Hillary Clinton did not respond to a letter from congressional investigators sent two years ago that asked whether she conducted business at the State Department using a private email account, The New York Times reported Tuesday.
News reports about Clinton’s exclusive use of a private email account during her tenure as secretary of state bubbled up last month and eventually pressured the presidential hopeful to hold a news conference in which she acknowledged the practice. In that news conference, Clinton revealed that she deleted a trove of personal emails she deemed unrelated to her work at the State Department.
But Rep. Darrell Issa (R-CA) had asked Clinton about the use of private email directly in December 2012, more than two years before the issue came to a head, according to the report.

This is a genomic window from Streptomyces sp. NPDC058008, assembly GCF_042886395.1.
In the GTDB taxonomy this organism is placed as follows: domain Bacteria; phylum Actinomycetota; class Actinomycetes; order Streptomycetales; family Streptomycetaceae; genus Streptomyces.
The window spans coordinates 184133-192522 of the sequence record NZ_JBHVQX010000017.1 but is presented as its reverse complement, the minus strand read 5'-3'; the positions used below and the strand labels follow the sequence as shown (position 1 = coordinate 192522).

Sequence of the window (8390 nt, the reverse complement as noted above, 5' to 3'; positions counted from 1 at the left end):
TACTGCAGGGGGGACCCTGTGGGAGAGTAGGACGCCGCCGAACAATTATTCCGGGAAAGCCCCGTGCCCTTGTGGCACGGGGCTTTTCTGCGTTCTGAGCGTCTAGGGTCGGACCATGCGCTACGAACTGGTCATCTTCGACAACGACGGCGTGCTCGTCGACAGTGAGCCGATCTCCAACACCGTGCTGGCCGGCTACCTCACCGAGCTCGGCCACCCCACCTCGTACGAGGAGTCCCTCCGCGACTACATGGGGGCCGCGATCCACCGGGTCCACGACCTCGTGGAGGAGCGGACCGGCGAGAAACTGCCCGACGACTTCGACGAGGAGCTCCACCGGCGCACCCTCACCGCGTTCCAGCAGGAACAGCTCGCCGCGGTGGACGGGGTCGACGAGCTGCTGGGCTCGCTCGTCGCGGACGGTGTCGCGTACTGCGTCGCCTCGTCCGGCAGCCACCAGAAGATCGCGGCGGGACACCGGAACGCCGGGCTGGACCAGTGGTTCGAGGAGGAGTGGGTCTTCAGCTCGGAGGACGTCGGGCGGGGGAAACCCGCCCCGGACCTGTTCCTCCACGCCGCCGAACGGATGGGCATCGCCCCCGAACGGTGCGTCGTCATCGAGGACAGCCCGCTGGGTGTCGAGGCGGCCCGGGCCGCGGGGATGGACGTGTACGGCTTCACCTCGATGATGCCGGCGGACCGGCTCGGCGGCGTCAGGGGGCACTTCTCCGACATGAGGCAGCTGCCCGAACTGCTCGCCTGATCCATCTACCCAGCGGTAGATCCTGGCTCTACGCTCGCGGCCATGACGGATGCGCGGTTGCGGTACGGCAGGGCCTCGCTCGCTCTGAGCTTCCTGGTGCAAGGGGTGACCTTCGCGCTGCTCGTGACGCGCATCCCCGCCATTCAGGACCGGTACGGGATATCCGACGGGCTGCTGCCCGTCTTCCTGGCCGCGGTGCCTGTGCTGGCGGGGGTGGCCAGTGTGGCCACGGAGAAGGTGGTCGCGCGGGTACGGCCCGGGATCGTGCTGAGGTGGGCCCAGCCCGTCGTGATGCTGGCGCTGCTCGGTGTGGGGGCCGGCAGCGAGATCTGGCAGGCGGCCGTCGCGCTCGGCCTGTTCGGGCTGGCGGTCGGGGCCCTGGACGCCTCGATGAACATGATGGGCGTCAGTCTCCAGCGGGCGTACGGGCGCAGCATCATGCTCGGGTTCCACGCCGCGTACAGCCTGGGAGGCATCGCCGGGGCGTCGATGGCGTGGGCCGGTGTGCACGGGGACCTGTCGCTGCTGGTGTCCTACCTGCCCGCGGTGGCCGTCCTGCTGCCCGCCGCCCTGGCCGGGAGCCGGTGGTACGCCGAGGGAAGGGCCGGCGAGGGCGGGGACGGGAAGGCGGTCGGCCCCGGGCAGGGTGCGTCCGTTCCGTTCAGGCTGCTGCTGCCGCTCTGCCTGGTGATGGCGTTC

Issa was investigating how the Obama administration handled employee’s use of personal email accounts at the time. A letter from Issa to Clinton, provided to the Times by an anonymous congressional official, read: “Have you or any senior agency official ever used a personal email account to conduct official business? If so, please identify the account used.”
Issa received no response from the State Department until after Clinton resigned her cabinet post, according to the newspaper. The agency’s response reiterated its email policy.
A Clinton aide said in a statement to the Times that Clinton’s private email usage “was widely known to the over 100 department and U.S. government colleagues she emailed, as her address was visible on every email she sent.”